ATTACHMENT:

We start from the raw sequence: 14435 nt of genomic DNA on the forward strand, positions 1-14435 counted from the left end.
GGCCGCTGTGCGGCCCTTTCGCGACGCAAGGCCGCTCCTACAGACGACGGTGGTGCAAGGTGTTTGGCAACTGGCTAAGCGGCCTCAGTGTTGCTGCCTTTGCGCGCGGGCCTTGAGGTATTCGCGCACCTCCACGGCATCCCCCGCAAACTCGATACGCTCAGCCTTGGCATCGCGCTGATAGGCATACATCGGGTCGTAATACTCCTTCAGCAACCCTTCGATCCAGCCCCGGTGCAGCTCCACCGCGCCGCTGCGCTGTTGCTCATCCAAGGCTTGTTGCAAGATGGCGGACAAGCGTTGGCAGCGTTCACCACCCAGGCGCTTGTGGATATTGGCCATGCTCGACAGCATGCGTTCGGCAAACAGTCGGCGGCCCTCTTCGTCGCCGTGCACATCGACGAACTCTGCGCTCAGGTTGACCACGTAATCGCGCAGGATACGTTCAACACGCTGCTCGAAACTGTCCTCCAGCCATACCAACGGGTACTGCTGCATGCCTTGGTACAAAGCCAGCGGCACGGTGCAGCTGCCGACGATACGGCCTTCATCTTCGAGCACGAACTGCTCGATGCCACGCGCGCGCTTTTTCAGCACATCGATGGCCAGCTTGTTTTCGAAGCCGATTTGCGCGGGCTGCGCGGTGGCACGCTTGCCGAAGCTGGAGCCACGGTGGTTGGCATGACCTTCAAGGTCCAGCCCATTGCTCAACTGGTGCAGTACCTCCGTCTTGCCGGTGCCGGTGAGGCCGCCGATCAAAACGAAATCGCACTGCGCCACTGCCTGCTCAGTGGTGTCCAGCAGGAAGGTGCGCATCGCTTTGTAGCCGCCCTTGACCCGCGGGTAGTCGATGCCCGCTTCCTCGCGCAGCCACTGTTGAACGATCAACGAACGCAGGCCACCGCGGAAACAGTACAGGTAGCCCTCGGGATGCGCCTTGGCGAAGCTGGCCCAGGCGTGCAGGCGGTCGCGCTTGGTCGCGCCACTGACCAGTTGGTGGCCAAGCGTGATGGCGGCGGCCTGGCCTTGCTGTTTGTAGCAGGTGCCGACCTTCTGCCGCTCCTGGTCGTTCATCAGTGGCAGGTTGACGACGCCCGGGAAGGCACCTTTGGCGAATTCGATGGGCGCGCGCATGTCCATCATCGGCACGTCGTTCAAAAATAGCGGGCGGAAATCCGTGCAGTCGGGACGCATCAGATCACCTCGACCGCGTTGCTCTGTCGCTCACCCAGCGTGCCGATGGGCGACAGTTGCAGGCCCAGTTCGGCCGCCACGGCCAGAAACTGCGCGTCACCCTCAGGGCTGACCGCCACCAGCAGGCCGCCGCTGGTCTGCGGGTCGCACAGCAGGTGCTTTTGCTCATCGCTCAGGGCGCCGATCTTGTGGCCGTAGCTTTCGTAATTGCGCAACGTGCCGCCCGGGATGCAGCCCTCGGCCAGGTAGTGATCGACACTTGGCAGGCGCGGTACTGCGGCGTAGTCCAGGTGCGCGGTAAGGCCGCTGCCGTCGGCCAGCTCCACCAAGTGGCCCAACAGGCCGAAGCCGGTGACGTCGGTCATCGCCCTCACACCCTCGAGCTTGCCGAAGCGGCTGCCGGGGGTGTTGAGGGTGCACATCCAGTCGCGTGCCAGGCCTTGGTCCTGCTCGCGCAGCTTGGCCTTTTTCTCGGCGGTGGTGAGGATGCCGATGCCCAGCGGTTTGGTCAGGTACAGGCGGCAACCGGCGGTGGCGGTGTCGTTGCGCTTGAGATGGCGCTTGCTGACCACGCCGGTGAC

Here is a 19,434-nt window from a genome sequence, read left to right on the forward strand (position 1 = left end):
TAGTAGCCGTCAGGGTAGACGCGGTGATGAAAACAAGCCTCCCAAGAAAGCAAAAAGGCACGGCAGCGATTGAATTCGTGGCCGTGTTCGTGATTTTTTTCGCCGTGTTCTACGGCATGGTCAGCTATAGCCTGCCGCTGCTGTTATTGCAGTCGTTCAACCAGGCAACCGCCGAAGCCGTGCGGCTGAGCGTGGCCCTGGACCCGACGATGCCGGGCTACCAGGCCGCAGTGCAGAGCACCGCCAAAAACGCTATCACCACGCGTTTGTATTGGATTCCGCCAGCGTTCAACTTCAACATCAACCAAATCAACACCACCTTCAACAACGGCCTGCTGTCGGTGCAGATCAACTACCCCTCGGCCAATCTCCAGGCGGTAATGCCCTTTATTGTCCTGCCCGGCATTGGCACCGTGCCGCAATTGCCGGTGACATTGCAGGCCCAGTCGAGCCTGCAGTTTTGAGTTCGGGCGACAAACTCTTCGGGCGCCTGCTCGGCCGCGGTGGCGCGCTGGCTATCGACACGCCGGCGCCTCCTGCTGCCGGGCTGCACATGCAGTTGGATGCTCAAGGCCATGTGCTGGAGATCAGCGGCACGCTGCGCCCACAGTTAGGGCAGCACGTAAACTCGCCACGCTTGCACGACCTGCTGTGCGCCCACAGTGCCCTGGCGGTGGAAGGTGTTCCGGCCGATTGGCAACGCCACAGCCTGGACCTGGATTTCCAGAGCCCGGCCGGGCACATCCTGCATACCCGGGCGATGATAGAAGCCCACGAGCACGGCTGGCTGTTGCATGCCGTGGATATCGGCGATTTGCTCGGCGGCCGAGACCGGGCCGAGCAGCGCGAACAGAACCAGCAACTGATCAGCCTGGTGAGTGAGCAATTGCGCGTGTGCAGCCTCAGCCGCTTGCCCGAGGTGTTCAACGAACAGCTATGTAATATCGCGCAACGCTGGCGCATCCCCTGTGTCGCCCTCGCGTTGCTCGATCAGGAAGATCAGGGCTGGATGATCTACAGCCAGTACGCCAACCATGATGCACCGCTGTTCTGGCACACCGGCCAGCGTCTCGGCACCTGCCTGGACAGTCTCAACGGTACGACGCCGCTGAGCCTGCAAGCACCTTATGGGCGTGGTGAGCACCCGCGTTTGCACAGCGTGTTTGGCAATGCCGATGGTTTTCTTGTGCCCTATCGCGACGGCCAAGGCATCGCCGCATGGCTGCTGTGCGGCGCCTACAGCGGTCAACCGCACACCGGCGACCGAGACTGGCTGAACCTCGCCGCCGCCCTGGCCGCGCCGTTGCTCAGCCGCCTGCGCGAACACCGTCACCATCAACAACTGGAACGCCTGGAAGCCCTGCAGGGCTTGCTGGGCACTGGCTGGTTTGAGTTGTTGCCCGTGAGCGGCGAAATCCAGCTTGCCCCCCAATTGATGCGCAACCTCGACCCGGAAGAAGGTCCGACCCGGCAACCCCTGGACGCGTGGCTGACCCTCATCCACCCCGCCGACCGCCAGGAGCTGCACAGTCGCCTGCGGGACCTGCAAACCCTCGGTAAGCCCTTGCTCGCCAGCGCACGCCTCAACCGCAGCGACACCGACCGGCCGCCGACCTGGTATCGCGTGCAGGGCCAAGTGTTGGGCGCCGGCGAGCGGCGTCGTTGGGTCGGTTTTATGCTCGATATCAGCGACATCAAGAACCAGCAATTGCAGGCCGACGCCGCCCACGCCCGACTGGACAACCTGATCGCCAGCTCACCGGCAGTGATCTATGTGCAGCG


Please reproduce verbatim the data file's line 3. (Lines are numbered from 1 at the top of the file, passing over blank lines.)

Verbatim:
Here is a 19,434-nt window from a genome sequence, read left to right on the forward strand (position 1 = left end):